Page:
Even before the COVID-19 pandemic struck, many companies were looking at reducing their reliance on China for sourcing and manufacturing. The pandemic and its aftermath, however, has served to further accelerate that trend.
However, as companies seek to “rewire” their supply chains, they need to make sure they are doing so in a thoughtful and strategic fashion. Speaking at the Council of Supply Chain Management Professionals’ EDGE Conference on Monday, Michael Zimmerman, partner with the consulting firm Kearney, offered advice gleaned from the experiences of first movers and research compiled by Kearney’s Reshoring Index Report.
For example, Zimmerman recommended that companies conduct scenario planning exercises for factors that might affect their supply chain network design. One key factor, for example, is the nature of relations between the United States and China. Zimmerman recommends looking at several different scenarios such as: what if U.S. and China trade remains relatively open, what if U.S. and China engage in “tit for tat” tariffs, and what if the U.S. and China restrict bilateral trade.
As companies begin to look at alternatives to China, it’s important to realize that their options are not just restricted to other Asian low-cost countries. Many companies, for example, are turning to importing from Mexico and domestic manufacturing in the United States.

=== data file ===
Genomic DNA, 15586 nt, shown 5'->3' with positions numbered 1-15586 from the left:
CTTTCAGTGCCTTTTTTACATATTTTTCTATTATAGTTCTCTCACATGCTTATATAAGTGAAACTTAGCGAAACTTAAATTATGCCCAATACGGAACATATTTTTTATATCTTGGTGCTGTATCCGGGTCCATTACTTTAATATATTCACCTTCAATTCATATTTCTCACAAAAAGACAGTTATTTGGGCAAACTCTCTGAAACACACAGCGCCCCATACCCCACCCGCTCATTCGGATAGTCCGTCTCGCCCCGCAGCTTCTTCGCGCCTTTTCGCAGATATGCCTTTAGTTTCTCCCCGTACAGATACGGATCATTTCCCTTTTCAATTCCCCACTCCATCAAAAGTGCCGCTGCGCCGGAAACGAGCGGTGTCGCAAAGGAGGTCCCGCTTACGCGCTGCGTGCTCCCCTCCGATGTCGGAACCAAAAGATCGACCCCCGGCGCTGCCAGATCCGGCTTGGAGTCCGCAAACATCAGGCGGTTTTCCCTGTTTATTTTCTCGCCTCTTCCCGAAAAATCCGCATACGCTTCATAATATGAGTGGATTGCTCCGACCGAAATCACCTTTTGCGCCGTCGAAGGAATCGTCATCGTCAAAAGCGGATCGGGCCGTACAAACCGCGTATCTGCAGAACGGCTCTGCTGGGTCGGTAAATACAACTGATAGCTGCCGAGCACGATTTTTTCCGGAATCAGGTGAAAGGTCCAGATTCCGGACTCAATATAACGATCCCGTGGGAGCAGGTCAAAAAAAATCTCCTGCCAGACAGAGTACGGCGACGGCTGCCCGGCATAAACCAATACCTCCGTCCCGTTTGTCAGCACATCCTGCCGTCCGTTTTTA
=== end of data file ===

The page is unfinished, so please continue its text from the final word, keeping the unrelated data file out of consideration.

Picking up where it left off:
However, many first movers have found a lack of skilled labor and the difficulty retaining employees to be major obstacles to their reshoring and nearshoring efforts. Some companies that were originally hoping to rely on temporary workers found that they were not able to attract the number of workers they needed and had to instead pivot to hiring more permanent employees and invest more in training than they had anticipated.
To get the workforce that they needed, companies reported having to increase wages; offer more flexible work schedules and more vacation days; increase automation; and source from new talent pools, such as people with disabilities, those without a college education, and former convicts.
A key part of taking a thoughtful approach to reshoring, according to Zimmerman is to be selective about what products to reshore and realize that it does not make sense to move wholesale out of China.
Finally, reshoring can be used as an opportunity to rethink a company’s basic assumptions about its supply chain. For example, some companies have used reshoring as an opportunity to improve product quality, form deeper relationships with partners and suppliers, and reexamine their own organizational structure.